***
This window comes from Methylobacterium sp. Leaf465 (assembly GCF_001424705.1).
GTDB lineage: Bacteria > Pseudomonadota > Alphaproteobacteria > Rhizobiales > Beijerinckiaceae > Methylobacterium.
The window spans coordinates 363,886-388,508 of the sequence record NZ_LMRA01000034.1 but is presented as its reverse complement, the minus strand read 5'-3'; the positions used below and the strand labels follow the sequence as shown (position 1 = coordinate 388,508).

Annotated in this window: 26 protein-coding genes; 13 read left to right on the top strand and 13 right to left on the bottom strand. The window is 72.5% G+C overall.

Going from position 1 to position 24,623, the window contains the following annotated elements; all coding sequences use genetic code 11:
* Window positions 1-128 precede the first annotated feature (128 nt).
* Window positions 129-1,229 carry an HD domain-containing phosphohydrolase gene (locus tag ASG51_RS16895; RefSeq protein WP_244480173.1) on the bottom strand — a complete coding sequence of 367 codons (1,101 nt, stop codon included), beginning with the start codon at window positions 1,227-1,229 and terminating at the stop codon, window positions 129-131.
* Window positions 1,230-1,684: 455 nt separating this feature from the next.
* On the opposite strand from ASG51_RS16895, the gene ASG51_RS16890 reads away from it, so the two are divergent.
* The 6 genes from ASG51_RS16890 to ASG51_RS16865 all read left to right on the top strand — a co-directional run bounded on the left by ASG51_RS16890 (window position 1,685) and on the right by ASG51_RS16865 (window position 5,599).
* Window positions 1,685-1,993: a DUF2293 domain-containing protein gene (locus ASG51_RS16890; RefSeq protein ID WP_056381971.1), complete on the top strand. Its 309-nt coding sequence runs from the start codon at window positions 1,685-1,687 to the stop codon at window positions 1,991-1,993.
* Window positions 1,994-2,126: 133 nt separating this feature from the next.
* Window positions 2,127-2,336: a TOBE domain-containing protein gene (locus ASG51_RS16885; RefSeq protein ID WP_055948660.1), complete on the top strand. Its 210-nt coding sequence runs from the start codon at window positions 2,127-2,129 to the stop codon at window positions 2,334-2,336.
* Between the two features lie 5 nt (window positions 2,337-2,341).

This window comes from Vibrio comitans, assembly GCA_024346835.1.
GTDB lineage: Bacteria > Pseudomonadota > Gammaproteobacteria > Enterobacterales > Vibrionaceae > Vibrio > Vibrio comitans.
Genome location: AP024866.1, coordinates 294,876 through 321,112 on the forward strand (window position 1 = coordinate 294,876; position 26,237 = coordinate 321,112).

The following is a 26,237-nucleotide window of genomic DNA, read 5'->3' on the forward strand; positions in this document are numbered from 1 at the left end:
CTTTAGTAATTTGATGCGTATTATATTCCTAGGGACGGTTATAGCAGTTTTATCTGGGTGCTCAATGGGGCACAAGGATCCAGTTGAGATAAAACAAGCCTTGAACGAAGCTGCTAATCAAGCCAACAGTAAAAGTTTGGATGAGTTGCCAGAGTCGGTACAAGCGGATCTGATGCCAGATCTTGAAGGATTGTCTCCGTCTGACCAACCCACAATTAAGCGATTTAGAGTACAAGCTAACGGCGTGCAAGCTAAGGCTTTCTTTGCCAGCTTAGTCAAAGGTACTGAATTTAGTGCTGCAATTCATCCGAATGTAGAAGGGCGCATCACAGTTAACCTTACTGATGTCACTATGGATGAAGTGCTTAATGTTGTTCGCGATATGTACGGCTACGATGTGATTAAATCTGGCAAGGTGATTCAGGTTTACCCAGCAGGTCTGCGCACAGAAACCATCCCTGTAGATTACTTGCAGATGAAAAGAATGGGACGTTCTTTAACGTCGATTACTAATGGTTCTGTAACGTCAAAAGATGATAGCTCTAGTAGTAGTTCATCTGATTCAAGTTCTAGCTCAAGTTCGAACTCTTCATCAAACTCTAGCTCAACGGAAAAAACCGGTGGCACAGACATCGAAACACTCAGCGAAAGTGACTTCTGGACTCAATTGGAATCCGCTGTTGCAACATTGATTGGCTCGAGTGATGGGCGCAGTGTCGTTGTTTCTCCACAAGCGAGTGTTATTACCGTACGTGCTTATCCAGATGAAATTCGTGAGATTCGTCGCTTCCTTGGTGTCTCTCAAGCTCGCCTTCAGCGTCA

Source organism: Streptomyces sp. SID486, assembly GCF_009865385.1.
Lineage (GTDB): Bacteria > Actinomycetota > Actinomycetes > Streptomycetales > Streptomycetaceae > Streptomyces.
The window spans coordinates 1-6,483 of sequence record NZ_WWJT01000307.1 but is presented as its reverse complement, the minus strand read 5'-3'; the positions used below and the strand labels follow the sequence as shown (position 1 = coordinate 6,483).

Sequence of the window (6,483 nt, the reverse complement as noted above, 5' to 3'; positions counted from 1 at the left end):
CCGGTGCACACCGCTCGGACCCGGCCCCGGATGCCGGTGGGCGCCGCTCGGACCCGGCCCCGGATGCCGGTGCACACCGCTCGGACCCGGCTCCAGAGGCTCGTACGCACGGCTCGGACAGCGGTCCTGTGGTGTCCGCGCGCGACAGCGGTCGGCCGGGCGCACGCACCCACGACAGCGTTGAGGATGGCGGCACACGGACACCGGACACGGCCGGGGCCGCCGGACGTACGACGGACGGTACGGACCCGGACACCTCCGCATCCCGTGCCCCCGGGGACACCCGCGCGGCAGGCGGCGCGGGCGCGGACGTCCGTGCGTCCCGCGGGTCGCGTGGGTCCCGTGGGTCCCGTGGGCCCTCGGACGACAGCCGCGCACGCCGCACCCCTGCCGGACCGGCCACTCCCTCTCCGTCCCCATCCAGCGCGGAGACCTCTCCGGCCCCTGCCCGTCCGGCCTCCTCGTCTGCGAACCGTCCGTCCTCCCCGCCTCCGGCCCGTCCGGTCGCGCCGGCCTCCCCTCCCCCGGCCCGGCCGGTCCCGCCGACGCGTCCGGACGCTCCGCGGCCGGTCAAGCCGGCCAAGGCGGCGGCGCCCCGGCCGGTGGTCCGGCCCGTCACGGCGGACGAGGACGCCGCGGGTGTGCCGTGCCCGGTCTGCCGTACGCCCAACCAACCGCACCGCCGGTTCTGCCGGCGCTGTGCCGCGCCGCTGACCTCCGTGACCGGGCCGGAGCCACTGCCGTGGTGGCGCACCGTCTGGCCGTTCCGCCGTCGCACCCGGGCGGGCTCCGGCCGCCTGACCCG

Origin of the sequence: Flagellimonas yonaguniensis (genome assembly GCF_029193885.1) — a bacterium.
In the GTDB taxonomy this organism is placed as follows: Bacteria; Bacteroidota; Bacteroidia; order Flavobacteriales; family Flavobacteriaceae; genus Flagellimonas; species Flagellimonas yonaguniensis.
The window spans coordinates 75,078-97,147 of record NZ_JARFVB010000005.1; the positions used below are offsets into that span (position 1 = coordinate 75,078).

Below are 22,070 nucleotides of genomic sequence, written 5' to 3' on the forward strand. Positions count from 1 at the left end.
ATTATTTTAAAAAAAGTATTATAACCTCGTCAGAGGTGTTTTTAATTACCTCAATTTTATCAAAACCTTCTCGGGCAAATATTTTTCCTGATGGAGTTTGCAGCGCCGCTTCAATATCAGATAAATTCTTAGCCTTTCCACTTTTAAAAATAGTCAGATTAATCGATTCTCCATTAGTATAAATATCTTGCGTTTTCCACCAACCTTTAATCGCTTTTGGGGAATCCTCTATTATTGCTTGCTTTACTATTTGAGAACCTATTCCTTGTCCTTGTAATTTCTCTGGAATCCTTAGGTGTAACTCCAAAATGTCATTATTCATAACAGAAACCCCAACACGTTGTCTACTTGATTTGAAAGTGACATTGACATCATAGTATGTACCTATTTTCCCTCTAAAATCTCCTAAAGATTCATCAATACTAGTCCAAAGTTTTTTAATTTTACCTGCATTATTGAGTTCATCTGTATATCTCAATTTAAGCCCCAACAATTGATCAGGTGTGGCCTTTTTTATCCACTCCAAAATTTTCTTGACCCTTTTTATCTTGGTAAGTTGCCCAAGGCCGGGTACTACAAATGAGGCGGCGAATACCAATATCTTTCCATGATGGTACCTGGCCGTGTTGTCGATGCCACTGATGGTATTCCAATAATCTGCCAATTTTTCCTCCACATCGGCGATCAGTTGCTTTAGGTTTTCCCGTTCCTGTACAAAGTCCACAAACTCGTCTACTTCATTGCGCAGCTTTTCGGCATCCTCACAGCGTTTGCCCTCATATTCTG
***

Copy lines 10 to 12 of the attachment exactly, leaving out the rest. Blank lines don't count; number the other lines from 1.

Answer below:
* The 6 genes from ASG51_RS16890 to ASG51_RS16865 all read left to right on the top strand — a co-directional run bounded on the left by ASG51_RS16890 (window position 1,685) and on the right by ASG51_RS16865 (window position 5,599).
* Window positions 1,685-1,993: a DUF2293 domain-containing protein gene (locus ASG51_RS16890; RefSeq protein ID WP_056381971.1), complete on the top strand. Its 309-nt coding sequence runs from the start codon at window positions 1,685-1,687 to the stop codon at window positions 1,991-1,993.
* Window positions 1,994-2,126: 133 nt separating this feature from the next.